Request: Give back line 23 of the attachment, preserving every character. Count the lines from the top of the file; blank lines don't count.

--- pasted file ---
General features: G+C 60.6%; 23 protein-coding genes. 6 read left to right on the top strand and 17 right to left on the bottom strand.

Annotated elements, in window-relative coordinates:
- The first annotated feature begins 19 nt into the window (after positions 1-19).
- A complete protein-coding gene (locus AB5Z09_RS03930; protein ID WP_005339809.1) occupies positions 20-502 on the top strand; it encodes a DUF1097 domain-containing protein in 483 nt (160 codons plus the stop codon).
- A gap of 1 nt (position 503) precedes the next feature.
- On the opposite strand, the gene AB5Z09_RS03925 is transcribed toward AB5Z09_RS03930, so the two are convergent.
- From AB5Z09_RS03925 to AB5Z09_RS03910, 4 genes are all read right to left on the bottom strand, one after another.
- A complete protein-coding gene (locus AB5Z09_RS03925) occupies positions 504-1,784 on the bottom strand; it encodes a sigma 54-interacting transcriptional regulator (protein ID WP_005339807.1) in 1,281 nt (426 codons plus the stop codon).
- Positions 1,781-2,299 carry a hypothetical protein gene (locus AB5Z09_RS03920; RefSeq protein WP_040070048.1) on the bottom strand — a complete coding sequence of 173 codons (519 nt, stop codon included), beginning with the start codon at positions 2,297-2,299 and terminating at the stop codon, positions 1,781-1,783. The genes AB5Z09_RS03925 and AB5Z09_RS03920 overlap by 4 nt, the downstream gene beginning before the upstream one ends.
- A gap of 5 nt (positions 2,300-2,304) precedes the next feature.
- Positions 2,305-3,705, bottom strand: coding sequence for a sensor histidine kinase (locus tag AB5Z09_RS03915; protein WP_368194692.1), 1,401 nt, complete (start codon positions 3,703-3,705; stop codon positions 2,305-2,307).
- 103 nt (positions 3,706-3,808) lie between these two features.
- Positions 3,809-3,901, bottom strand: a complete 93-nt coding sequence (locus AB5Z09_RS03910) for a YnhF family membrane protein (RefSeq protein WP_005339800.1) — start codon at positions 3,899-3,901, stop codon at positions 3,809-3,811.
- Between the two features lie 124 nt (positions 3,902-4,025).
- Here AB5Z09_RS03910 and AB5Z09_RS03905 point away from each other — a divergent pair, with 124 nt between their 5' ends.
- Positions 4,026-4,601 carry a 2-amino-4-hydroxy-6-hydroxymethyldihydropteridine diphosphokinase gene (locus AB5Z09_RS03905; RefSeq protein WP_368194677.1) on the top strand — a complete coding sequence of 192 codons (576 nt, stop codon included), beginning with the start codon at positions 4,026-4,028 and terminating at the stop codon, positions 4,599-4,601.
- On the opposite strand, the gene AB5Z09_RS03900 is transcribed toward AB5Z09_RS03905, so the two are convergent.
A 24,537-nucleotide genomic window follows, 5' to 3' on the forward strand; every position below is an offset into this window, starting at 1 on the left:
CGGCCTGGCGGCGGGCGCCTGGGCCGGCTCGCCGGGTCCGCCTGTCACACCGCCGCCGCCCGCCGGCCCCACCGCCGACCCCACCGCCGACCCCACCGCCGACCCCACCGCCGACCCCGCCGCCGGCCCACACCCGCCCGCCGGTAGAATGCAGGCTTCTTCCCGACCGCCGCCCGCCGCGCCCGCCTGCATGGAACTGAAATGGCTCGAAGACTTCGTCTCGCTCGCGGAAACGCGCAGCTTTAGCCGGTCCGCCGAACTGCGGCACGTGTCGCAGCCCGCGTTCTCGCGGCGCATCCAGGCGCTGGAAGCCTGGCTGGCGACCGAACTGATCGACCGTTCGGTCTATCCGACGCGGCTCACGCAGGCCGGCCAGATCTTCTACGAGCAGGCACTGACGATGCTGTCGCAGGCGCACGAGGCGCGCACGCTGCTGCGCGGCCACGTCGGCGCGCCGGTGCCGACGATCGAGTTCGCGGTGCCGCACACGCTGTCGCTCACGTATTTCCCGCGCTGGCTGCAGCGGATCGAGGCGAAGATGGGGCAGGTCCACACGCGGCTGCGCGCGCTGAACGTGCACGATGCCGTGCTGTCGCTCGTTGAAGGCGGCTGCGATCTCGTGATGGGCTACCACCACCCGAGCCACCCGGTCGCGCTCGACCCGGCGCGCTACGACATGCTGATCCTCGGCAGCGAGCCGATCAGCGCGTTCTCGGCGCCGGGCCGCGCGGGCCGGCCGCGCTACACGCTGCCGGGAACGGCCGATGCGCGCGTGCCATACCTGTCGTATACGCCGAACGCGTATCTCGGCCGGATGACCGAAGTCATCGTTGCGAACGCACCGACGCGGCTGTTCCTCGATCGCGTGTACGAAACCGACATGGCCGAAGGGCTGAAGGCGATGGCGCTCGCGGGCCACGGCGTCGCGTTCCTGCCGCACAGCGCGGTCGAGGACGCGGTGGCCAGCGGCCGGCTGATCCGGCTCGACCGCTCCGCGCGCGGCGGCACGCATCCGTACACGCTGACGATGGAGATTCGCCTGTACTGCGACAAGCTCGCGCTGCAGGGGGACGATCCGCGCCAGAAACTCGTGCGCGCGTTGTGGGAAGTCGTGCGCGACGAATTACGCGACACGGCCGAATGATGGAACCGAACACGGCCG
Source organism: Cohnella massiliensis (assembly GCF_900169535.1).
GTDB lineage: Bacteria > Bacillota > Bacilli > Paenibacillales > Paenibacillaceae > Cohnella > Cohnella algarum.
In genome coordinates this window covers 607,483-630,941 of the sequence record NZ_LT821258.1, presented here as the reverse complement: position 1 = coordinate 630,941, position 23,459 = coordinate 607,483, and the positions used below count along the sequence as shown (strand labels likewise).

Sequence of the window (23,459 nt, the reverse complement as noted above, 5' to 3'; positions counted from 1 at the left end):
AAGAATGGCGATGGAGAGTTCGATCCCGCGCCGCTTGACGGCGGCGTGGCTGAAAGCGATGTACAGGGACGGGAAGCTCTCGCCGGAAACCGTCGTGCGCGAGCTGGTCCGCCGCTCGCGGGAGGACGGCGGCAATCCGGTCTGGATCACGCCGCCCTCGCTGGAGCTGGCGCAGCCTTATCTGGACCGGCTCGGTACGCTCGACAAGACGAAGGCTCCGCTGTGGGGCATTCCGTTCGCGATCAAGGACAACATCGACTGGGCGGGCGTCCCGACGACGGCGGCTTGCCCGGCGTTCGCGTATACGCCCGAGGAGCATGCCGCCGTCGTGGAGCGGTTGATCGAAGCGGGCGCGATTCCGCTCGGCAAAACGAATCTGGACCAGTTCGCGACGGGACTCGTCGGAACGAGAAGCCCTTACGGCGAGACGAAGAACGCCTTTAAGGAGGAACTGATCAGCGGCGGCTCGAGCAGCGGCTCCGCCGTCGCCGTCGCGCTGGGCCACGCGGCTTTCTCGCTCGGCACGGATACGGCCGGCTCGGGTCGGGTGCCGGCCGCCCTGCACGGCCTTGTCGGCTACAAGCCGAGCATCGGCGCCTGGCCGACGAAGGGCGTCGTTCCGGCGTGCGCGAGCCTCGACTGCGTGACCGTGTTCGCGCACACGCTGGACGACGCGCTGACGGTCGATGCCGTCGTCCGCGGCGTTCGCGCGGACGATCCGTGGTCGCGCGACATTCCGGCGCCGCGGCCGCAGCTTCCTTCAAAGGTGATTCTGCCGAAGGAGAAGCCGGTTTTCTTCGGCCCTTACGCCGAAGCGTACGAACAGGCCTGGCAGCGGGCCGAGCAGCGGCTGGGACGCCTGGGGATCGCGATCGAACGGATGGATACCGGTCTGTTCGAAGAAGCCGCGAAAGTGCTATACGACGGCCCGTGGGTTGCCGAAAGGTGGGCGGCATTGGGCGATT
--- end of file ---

Sequence of the window (23,459 nt, the reverse complement as noted above, 5' to 3'; positions counted from 1 at the left end):